Preeclampsia is a disorder of pregnancy that is characterized by hypertension (high blood pressure) and proteinuria (excessive protein in the urine); often including edema (swelling) and occasionally involving thrombocytopenia (low platelets) or liver function abnormalities.
Preeclampsia complicates 5 to 7 percent of pregnancies in otherwise healthy patients. Preeclampsia (toxemia in pregnancy) is characterized by increasing blood pressure, headaches, the presence of albumin (a blood protein) in the urine, and edema (accumulation of water) in the lower extremities.
If the condition is not properly treated, the patient may develop eclampsia, a potentially fatal condition involving coma and convulsions. Five percent of all patients with preeclampsia progress to eclampsia. Preeclampsia-eclampsia can occur any time after 20 weeks of gestation and up to six weeks postpartum (after delivery).
The cause of preeclampsia is not known, but may be related to immune factors. Preeclampsia may result from fetal antigens – elements of the fetus that trigger an immune response in the mother.
The risk of preeclampsia is highest in primagravidas (women in their first pregnancy) and in women with minimal exposure to sperm (having used barrier methods of contraception, e.g., condoms).
A person with mild preeclampsia may feel perfectly well. Therefore, it is important to attend all prenatal checkups to spot this condition early. The symptoms of severe preeclampsia, which can develop during the last weeks of pregnancy are headaches, blurred vision, intolerance for bright light, nausea and vomiting, and salt and water retention. It may progress to eclampsia, the symptoms of which are convulsions (seizures) and sometimes unconsciousness.
The diagnosis of preeclampsia is primarily, but not exclusively, made on the basis of proteinuria and edema in a hypertensive pregnant woman.
Other factors helpful in making the diagnosis are hemoconcentration, hyperreflexia, hypoalbuminemia, liver function abnormalities, thrombocytopenia, and hyperuricemia. Abnormal prostaglandin synthesis may be the pivotal defect causing increased peripheral vascular resistance, severe vasoconstriction, endothelial injury and secondary hypertension.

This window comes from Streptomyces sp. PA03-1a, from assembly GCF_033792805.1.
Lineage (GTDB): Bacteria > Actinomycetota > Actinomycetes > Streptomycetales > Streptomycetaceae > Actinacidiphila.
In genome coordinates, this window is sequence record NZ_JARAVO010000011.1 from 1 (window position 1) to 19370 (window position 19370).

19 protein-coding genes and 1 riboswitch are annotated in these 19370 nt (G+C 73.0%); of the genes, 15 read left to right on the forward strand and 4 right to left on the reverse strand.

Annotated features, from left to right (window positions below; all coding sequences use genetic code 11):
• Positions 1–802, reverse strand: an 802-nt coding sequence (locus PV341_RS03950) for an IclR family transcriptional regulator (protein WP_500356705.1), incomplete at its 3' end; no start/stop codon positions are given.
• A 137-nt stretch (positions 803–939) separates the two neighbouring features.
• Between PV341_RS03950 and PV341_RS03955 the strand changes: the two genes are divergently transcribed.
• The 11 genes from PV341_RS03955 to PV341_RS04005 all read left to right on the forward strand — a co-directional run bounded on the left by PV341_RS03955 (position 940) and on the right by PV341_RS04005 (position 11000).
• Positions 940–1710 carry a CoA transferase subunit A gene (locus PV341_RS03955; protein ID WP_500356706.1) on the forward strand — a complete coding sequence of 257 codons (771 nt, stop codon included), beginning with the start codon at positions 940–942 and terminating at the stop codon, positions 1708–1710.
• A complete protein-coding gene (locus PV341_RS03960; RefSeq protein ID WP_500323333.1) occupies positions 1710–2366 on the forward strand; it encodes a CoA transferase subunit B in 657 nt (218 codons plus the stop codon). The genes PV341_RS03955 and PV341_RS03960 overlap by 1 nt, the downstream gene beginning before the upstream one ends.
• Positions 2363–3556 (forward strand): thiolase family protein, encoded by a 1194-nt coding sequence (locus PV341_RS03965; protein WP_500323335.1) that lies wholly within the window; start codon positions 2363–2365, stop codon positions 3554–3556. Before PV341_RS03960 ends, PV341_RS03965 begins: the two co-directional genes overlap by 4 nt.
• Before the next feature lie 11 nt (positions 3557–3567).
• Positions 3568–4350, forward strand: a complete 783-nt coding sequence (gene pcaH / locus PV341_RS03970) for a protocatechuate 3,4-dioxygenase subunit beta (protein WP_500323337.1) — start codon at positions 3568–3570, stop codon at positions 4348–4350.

Management of preeclampsia has centered on aggressive maternal,fetal assessment and earliest safe delivery. Frequent monitoring of maternal blood pressure, urinary protein excretion, weight change, and symptoms is mandatory. Regular biophysiologic assessment of the fetus is also essential.
The backbone of management continues to be parenteral (intravenous) administration of magnesium sulfate and delivery as soon as the fetus is mature or when maternal risks outweigh any risks to the fetus. Parenteral management of preeclampsia focuses on the use of magnesium sulfate. The main purpose of this therapy is to inhibit progression to eclampsia. Magnesium may be given intramuscularly or intravenously.
Most patients with preeclampsia are treated on an inpatient basis. If the preeclampsia is mild and blood pressure is adequately controlled with no signs of impending seizure, patients may be managed at home with bedrest. In this situation, blood pressure should be monitored twice daily and fetal status should be assessed at least twice weekly with a non-stress test and a biophysiologic profile. Delivery at maturity is still mandatory in this group of patients, unless induction has been unsuccessful. In the latter case, cesarean section or a second trial of induction must be considered.
Is this condition harmful to the unborn child?
What medications, if any, will be prescribed to control this condition?
What, if any, are the side effects of the drug?
Will the unborn child experience the side effects also?
Should a specific diet be followed? What kind?
Will exercise help or enhance the condition?
What about intercourse?
If the condition worsens and eclampsia is present, what will the course of treatment be?
Will there be a complete recovery after the baby is born?